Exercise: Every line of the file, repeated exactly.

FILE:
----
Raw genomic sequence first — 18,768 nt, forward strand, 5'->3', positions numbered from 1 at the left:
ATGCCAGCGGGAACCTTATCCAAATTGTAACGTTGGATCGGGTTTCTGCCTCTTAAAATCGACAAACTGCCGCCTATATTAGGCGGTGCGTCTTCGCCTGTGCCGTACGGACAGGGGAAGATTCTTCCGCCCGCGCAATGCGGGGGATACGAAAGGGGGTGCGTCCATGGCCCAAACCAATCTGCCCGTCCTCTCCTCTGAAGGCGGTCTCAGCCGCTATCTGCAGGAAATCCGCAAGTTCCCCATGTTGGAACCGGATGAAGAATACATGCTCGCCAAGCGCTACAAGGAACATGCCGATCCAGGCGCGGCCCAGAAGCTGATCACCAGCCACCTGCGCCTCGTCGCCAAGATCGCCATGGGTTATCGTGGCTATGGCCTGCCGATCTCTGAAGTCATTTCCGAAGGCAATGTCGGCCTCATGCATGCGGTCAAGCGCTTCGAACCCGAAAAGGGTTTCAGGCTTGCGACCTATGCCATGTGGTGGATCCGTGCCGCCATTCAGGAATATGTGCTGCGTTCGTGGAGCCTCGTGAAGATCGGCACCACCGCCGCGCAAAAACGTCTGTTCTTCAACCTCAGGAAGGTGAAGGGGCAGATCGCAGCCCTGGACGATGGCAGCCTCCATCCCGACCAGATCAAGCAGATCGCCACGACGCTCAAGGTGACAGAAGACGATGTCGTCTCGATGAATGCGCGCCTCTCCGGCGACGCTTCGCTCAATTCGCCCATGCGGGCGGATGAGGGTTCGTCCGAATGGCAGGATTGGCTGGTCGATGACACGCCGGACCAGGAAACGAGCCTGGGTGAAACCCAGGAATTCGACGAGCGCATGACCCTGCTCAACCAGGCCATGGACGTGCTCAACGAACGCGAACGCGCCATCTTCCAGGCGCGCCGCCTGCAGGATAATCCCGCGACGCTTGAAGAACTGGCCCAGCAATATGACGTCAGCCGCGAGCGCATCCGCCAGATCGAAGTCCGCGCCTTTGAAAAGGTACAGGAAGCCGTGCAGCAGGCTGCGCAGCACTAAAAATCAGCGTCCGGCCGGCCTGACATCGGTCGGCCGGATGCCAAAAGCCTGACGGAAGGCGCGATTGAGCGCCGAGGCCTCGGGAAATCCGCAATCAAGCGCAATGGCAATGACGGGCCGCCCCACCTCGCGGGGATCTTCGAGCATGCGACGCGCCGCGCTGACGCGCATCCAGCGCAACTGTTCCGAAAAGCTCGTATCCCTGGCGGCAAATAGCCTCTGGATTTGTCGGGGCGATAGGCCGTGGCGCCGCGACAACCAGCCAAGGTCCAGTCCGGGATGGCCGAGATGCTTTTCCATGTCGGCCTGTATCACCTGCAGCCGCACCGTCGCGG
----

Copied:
Raw genomic sequence first — 18,768 nt, forward strand, 5'->3', positions numbered from 1 at the left:
ATGCCAGCGGGAACCTTATCCAAATTGTAACGTTGGATCGGGTTTCTGCCTCTTAAAATCGACAAACTGCCGCCTATATTAGGCGGTGCGTCTTCGCCTGTGCCGTACGGACAGGGGAAGATTCTTCCGCCCGCGCAATGCGGGGGATACGAAAGGGGGTGCGTCCATGGCCCAAACCAATCTGCCCGTCCTCTCCTCTGAAGGCGGTCTCAGCCGCTATCTGCAGGAAATCCGCAAGTTCCCCATGTTGGAACCGGATGAAGAATACATGCTCGCCAAGCGCTACAAGGAACATGCCGATCCAGGCGCGGCCCAGAAGCTGATCACCAGCCACCTGCGCCTCGTCGCCAAGATCGCCATGGGTTATCGTGGCTATGGCCTGCCGATCTCTGAAGTCATTTCCGAAGGCAATGTCGGCCTCATGCATGCGGTCAAGCGCTTCGAACCCGAAAAGGGTTTCAGGCTTGCGACCTATGCCATGTGGTGGATCCGTGCCGCCATTCAGGAATATGTGCTGCGTTCGTGGAGCCTCGTGAAGATCGGCACCACCGCCGCGCAAAAACGTCTGTTCTTCAACCTCAGGAAGGTGAAGGGGCAGATCGCAGCCCTGGACGATGGCAGCCTCCATCCCGACCAGATCAAGCAGATCGCCACGACGCTCAAGGTGACAGAAGACGATGTCGTCTCGATGAATGCGCGCCTCTCCGGCGACGCTTCGCTCAATTCGCCCATGCGGGCGGATGAGGGTTCGTCCGAATGGCAGGATTGGCTGGTCGATGACACGCCGGACCAGGAAACGAGCCTGGGTGAAACCCAGGAATTCGACGAGCGCATGACCCTGCTCAACCAGGCCATGGACGTGCTCAACGAACGCGAACGCGCCATCTTCCAGGCGCGCCGCCTGCAGGATAATCCCGCGACGCTTGAAGAACTGGCCCAGCAATATGACGTCAGCCGCGAGCGCATCCGCCAGATCGAAGTCCGCGCCTTTGAAAAGGTACAGGAAGCCGTGCAGCAGGCTGCGCAGCACTAAAAATCAGCGTCCGGCCGGCCTGACATCGGTCGGCCGGATGCCAAAAGCCTGACGGAAGGCGCGATTGAGCGCCGAGGCCTCGGGAAATCCGCAATCAAGCGCAATGGCAATGACGGGCCGCCCCACCTCGCGGGGATCTTCGAGCATGCGACGCGCCGCGCTGACGCGCATCCAGCGCAACTGTTCCGAAAAGCTCGTATCCCTGGCGGCAAATAGCCTCTGGATTTGTCGGGGCGATAGGCCGTGGCGCCGCGACAACCAGCCAAGGTCCAGTCCGGGATGGCCGAGATGCTTTTCCATGTCGGCCTGTATCACCTGCAGCCGCACCGTCGCGG